3:45 PM  
Blogger crystal said...


I too do hold church leaders to a higher standard, mostly because they feel they have the moral authority to tell other people how to be good. If they are going to say they have some special ability to discern right from wrong and to criticize the choices of others, then I think they deserve to be held up to scrutiny themselves.

I don't expect that of politicians - they have important jobs but they don't hold themselves up as holier than the average person (usually :)

6:19 PM  
Blogger crystal said...


I know a few priests and they have all been really great people :) Not perfect, of course, but people trying their best to be good and to do the right thing, even if they fail sometimes.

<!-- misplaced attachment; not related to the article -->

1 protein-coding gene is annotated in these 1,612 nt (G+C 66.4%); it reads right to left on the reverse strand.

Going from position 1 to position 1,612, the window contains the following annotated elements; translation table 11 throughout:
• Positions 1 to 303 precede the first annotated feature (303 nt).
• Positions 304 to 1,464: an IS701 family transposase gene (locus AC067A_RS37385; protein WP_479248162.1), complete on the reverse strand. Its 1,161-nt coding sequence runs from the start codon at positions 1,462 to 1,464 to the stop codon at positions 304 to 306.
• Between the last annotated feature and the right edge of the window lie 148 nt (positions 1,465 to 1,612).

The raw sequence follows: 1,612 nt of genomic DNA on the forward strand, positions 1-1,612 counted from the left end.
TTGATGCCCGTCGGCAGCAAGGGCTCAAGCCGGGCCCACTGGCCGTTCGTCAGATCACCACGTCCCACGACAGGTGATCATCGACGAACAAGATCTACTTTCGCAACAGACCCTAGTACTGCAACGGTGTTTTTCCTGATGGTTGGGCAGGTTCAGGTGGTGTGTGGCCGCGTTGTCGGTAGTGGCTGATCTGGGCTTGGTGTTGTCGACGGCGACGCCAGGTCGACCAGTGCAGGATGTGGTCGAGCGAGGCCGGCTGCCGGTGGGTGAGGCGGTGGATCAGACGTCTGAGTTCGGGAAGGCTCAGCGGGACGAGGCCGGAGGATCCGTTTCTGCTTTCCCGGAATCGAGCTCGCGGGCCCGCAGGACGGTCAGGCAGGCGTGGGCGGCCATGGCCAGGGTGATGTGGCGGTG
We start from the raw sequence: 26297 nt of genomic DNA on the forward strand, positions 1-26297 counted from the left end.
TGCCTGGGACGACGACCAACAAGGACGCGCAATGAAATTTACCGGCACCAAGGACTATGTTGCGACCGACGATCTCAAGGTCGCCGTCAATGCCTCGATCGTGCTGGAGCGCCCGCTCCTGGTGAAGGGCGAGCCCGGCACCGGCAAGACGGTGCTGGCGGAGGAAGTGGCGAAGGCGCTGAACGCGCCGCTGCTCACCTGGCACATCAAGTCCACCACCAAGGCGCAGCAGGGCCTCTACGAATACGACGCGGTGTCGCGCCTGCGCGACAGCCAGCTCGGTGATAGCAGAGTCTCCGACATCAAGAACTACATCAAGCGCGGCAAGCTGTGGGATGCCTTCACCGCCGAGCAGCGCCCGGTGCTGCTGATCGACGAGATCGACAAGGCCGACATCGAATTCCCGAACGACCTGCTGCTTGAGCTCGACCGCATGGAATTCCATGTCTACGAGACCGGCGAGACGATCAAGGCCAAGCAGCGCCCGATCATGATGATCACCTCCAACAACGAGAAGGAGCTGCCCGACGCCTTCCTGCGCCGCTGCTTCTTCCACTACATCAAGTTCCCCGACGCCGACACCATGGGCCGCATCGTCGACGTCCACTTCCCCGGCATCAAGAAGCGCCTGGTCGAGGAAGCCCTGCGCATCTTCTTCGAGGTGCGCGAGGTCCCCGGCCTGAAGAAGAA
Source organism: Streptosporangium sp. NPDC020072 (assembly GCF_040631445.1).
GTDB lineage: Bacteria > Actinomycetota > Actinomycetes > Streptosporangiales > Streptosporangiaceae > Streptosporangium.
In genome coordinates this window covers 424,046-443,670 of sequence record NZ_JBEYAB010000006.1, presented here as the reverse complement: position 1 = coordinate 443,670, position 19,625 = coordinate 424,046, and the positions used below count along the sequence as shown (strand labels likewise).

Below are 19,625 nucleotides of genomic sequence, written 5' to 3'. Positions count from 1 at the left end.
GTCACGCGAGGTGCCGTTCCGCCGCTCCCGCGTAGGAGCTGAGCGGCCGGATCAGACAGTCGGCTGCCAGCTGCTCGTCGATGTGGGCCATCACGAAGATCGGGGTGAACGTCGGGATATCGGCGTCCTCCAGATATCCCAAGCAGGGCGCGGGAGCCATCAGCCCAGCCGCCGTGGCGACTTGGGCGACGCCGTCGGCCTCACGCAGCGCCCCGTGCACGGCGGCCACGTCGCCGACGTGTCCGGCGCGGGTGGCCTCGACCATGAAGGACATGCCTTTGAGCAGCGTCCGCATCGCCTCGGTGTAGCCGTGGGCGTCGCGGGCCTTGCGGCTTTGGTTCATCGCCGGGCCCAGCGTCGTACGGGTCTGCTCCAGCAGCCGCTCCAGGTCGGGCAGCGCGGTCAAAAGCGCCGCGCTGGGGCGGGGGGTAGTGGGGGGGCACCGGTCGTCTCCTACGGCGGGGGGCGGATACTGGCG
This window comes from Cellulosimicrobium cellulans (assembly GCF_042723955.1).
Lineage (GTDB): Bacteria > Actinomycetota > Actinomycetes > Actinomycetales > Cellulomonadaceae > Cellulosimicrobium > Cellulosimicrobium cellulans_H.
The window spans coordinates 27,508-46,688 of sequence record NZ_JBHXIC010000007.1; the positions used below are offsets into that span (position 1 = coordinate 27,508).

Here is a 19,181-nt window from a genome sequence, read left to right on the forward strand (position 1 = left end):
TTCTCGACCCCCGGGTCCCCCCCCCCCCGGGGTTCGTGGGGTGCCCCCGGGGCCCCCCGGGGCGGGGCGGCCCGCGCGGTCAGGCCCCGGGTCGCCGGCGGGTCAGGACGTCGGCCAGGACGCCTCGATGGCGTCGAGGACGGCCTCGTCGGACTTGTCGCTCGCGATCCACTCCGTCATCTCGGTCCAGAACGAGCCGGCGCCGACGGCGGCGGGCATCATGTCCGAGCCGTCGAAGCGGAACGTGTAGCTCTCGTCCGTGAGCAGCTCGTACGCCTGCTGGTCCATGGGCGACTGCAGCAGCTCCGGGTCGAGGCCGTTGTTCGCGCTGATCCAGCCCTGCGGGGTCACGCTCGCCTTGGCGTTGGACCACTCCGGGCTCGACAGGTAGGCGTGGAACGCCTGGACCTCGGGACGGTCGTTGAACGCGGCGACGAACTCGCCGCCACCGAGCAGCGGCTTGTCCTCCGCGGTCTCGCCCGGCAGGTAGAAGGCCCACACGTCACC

But the guys leading the church seem to me to not have that desire to do the right thing but instead a desire to perpetuate their own power at the cost of honesty and fairness and compassion. I guess I am cynical about the hierarchy, but I think of what Jesus said about the religious authorities of his time - he didn't mince words about the badness of their hypocricy.

Thanks for visiting, Fran. It's always good to talk to you :)

6:33 PM  
Blogger crystal said...

Eek - reading over my comments, I sound so jedgemental :( Must work on that character flaw.

6:35 PM  
Blogger Fran said...

Oh Crystal! I did not think you sounded arrogant at all... Now my own words. *cringe* I actually love hearing what you say and always learn something here.